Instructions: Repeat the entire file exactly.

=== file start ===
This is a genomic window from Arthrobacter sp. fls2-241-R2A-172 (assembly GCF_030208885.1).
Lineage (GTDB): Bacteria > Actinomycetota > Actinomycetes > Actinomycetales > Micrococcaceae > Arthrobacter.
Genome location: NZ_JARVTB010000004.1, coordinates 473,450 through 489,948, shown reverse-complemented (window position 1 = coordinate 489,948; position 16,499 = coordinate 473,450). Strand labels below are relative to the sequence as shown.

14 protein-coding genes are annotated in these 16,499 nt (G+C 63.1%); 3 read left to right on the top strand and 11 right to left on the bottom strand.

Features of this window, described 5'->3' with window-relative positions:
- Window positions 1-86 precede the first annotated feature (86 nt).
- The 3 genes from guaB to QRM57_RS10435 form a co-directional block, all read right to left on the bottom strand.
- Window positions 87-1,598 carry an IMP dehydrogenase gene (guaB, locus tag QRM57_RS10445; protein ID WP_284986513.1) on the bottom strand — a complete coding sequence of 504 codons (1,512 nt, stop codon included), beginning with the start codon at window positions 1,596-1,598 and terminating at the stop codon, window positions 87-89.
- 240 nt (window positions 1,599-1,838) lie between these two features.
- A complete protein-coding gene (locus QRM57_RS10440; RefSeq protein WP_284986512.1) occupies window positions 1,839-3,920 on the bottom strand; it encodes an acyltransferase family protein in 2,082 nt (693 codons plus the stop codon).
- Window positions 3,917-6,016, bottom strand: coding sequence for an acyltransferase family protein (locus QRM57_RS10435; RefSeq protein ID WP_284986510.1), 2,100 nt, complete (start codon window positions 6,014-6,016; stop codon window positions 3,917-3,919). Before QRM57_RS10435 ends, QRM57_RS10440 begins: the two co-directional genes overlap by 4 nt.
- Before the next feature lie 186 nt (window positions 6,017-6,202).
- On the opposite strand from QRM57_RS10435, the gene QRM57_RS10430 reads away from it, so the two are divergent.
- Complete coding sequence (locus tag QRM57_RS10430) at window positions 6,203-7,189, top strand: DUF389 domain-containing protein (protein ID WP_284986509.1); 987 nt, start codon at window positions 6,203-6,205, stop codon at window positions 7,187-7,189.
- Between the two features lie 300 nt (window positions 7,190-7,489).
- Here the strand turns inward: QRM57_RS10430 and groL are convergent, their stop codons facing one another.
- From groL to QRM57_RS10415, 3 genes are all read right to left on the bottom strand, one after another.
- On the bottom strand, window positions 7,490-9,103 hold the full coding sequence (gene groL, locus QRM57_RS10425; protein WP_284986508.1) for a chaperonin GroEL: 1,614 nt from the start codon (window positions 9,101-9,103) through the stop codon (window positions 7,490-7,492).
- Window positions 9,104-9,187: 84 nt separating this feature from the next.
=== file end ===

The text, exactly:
This is a genomic window from Arthrobacter sp. fls2-241-R2A-172 (assembly GCF_030208885.1).
Lineage (GTDB): Bacteria > Actinomycetota > Actinomycetes > Actinomycetales > Micrococcaceae > Arthrobacter.
Genome location: NZ_JARVTB010000004.1, coordinates 473,450 through 489,948, shown reverse-complemented (window position 1 = coordinate 489,948; position 16,499 = coordinate 473,450). Strand labels below are relative to the sequence as shown.

14 protein-coding genes are annotated in these 16,499 nt (G+C 63.1%); 3 read left to right on the top strand and 11 right to left on the bottom strand.

Features of this window, described 5'->3' with window-relative positions:
- Window positions 1-86 precede the first annotated feature (86 nt).
- The 3 genes from guaB to QRM57_RS10435 form a co-directional block, all read right to left on the bottom strand.
- Window positions 87-1,598 carry an IMP dehydrogenase gene (guaB, locus tag QRM57_RS10445; protein ID WP_284986513.1) on the bottom strand — a complete coding sequence of 504 codons (1,512 nt, stop codon included), beginning with the start codon at window positions 1,596-1,598 and terminating at the stop codon, window positions 87-89.
- 240 nt (window positions 1,599-1,838) lie between these two features.
- A complete protein-coding gene (locus QRM57_RS10440; RefSeq protein WP_284986512.1) occupies window positions 1,839-3,920 on the bottom strand; it encodes an acyltransferase family protein in 2,082 nt (693 codons plus the stop codon).
- Window positions 3,917-6,016, bottom strand: coding sequence for an acyltransferase family protein (locus QRM57_RS10435; RefSeq protein ID WP_284986510.1), 2,100 nt, complete (start codon window positions 6,014-6,016; stop codon window positions 3,917-3,919). Before QRM57_RS10435 ends, QRM57_RS10440 begins: the two co-directional genes overlap by 4 nt.
- Before the next feature lie 186 nt (window positions 6,017-6,202).
- On the opposite strand from QRM57_RS10435, the gene QRM57_RS10430 reads away from it, so the two are divergent.
- Complete coding sequence (locus tag QRM57_RS10430) at window positions 6,203-7,189, top strand: DUF389 domain-containing protein (protein ID WP_284986509.1); 987 nt, start codon at window positions 6,203-6,205, stop codon at window positions 7,187-7,189.
- Between the two features lie 300 nt (window positions 7,190-7,489).
- Here the strand turns inward: QRM57_RS10430 and groL are convergent, their stop codons facing one another.
- From groL to QRM57_RS10415, 3 genes are all read right to left on the bottom strand, one after another.
- On the bottom strand, window positions 7,490-9,103 hold the full coding sequence (gene groL, locus QRM57_RS10425; protein WP_284986508.1) for a chaperonin GroEL: 1,614 nt from the start codon (window positions 9,101-9,103) through the stop codon (window positions 7,490-7,492).
- Window positions 9,104-9,187: 84 nt separating this feature from the next.